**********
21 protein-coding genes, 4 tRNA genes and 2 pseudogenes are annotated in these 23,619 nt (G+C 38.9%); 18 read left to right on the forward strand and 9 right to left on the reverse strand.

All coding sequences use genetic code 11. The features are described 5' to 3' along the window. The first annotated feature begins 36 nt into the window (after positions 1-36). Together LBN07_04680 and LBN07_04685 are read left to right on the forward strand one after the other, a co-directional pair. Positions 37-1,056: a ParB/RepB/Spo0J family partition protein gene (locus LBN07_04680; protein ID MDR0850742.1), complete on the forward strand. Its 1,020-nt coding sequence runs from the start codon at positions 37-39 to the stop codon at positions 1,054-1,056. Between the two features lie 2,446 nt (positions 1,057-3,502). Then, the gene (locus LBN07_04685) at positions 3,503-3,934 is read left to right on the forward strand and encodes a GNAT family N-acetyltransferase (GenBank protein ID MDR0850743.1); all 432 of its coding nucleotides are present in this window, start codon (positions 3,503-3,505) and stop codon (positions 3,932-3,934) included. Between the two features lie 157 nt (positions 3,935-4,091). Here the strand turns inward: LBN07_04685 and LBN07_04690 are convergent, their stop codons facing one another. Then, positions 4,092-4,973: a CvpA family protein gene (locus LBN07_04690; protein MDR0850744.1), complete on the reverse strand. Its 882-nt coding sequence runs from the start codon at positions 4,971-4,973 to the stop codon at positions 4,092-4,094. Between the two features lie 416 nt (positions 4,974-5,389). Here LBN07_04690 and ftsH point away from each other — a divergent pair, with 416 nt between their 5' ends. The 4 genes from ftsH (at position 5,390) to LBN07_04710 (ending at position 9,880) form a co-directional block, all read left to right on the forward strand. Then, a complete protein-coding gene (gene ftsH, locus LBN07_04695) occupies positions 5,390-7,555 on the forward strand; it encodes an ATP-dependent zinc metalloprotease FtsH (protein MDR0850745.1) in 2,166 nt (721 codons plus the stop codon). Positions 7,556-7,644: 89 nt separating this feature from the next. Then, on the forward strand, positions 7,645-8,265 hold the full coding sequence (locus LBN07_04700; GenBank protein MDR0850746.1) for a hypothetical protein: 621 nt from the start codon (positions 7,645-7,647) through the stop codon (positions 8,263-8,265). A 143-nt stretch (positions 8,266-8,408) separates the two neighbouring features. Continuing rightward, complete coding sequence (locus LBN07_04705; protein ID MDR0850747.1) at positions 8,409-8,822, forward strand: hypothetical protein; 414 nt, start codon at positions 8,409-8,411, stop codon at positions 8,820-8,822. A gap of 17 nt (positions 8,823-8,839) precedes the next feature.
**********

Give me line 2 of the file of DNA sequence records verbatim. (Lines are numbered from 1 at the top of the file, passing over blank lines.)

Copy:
All coding sequences use genetic code 11. The features are described 5' to 3' along the window. The first annotated feature begins 36 nt into the window (after positions 1-36). Together LBN07_04680 and LBN07_04685 are read left to right on the forward strand one after the other, a co-directional pair. Positions 37-1,056: a ParB/RepB/Spo0J family partition protein gene (locus LBN07_04680; protein ID MDR0850742.1), complete on the forward strand. Its 1,020-nt coding sequence runs from the start codon at positions 37-39 to the stop codon at positions 1,054-1,056. Between the two features lie 2,446 nt (positions 1,057-3,502). Then, the gene (locus LBN07_04685) at positions 3,503-3,934 is read left to right on the forward strand and encodes a GNAT family N-acetyltransferase (GenBank protein ID MDR0850743.1); all 432 of its coding nucleotides are present in this window, start codon (positions 3,503-3,505) and stop codon (positions 3,932-3,934) included. Between the two features lie 157 nt (positions 3,935-4,091). Here the strand turns inward: LBN07_04685 and LBN07_04690 are convergent, their stop codons facing one another. Then, positions 4,092-4,973: a CvpA family protein gene (locus LBN07_04690; protein MDR0850744.1), complete on the reverse strand. Its 882-nt coding sequence runs from the start codon at positions 4,971-4,973 to the stop codon at positions 4,092-4,094. Between the two features lie 416 nt (positions 4,974-5,389). Here LBN07_04690 and ftsH point away from each other — a divergent pair, with 416 nt between their 5' ends. The 4 genes from ftsH (at position 5,390) to LBN07_04710 (ending at position 9,880) form a co-directional block, all read left to right on the forward strand. Then, a complete protein-coding gene (gene ftsH, locus LBN07_04695) occupies positions 5,390-7,555 on the forward strand; it encodes an ATP-dependent zinc metalloprotease FtsH (protein MDR0850745.1) in 2,166 nt (721 codons plus the stop codon). Positions 7,556-7,644: 89 nt separating this feature from the next. Then, on the forward strand, positions 7,645-8,265 hold the full coding sequence (locus LBN07_04700; GenBank protein MDR0850746.1) for a hypothetical protein: 621 nt from the start codon (positions 7,645-7,647) through the stop codon (positions 8,263-8,265). A 143-nt stretch (positions 8,266-8,408) separates the two neighbouring features. Continuing rightward, complete coding sequence (locus LBN07_04705; protein ID MDR0850747.1) at positions 8,409-8,822, forward strand: hypothetical protein; 414 nt, start codon at positions 8,409-8,411, stop codon at positions 8,820-8,822. A gap of 17 nt (positions 8,823-8,839) precedes the next feature.